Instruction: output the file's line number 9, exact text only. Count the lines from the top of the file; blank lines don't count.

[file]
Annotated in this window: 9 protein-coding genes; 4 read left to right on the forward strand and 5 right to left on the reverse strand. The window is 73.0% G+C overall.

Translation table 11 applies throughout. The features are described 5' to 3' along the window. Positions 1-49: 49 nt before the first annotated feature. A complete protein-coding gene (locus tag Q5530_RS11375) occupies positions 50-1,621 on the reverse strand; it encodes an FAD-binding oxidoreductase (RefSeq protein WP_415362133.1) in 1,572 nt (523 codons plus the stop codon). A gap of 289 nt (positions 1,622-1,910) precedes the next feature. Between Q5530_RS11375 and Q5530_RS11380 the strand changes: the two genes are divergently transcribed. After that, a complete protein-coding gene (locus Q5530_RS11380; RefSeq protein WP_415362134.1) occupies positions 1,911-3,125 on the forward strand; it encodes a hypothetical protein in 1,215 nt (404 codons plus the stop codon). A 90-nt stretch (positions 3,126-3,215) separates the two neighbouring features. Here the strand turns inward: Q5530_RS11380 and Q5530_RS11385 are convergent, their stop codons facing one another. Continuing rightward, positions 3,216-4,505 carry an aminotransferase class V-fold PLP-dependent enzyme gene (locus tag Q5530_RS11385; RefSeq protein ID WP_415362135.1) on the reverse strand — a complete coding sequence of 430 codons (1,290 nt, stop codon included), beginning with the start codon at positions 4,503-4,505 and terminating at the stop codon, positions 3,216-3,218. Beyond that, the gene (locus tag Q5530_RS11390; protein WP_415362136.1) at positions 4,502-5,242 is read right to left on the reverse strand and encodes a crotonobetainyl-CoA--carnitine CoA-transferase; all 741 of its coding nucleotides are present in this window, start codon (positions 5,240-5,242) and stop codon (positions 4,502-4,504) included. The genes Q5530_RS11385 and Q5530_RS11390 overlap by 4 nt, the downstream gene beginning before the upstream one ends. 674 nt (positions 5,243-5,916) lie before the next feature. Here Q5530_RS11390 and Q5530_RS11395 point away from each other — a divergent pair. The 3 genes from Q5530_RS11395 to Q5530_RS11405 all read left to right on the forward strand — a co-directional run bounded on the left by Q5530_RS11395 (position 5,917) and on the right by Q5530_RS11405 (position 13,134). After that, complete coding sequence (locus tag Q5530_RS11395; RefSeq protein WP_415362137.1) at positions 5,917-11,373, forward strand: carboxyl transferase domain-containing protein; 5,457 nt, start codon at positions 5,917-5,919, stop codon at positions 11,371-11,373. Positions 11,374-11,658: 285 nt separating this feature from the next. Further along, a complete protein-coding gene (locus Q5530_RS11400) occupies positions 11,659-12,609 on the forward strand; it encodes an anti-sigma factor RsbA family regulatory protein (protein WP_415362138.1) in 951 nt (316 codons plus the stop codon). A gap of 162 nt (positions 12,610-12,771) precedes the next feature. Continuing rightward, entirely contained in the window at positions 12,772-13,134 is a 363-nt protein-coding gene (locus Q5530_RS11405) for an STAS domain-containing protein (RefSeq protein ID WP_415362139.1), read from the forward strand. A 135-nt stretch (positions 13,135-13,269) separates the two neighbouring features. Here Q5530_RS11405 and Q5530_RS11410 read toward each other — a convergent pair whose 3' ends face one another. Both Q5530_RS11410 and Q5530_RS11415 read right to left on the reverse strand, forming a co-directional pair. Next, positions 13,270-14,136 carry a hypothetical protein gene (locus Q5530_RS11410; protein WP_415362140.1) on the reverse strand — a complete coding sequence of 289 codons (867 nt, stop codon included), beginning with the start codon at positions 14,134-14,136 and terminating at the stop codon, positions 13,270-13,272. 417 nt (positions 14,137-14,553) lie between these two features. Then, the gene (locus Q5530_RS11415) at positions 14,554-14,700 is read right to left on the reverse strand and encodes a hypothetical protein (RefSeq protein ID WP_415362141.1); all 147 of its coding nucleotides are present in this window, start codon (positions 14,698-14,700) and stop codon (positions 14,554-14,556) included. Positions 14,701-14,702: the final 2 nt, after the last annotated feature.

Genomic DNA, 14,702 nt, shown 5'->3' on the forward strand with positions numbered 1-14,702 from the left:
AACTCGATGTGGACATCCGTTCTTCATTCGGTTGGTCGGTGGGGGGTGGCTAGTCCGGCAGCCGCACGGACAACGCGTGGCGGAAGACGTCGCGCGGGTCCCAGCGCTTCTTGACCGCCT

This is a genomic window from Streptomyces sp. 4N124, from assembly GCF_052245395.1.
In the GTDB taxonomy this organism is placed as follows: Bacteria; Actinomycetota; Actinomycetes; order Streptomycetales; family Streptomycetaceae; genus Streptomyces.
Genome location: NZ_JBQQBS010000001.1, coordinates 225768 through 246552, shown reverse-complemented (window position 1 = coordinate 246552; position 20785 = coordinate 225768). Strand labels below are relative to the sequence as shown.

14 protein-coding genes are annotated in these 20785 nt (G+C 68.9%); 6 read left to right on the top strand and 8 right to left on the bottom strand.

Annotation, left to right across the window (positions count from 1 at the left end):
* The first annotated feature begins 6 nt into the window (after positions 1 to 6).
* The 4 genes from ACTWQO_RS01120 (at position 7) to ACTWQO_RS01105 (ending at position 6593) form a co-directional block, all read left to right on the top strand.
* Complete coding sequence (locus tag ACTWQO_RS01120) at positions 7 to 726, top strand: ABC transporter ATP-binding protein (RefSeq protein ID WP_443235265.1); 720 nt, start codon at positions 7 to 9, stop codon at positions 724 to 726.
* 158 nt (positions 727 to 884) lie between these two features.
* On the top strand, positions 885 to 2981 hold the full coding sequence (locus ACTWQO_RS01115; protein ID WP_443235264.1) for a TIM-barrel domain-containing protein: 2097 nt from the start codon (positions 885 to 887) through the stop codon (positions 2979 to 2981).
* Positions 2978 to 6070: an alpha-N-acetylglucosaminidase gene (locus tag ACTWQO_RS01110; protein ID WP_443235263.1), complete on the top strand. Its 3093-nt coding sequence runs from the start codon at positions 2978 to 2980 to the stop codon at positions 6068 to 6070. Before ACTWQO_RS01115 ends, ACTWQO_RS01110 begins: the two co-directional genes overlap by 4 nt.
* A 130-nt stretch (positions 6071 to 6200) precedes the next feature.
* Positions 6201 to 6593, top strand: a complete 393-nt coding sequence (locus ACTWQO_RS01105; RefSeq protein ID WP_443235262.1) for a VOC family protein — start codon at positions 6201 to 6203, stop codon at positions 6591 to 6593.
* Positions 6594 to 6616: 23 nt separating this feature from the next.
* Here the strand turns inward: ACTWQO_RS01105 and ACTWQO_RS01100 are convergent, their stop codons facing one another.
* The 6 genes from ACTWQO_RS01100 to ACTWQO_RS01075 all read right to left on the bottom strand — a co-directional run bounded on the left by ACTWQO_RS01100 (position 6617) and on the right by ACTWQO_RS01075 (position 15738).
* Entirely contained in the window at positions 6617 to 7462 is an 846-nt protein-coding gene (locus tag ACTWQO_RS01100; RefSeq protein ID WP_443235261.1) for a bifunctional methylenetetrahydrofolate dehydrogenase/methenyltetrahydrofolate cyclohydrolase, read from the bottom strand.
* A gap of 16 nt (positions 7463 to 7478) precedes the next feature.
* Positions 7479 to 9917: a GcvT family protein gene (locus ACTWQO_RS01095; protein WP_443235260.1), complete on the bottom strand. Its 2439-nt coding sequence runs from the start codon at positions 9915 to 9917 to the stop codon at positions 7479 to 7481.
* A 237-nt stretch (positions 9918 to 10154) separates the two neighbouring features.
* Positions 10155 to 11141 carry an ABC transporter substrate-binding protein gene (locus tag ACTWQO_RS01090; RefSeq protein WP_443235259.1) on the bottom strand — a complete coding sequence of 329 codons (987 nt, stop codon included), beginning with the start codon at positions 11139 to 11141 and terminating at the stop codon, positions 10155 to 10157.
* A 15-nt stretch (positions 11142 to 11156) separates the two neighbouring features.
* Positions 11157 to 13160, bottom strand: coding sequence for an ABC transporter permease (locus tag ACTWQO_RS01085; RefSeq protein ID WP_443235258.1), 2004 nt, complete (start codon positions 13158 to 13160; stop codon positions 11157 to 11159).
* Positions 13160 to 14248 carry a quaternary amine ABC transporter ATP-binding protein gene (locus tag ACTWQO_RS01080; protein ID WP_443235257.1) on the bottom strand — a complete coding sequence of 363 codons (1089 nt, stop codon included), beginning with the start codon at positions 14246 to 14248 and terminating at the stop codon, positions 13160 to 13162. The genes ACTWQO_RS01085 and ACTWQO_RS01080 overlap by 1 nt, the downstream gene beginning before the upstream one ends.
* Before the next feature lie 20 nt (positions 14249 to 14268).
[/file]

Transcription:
Annotation, left to right across the window (positions count from 1 at the left end):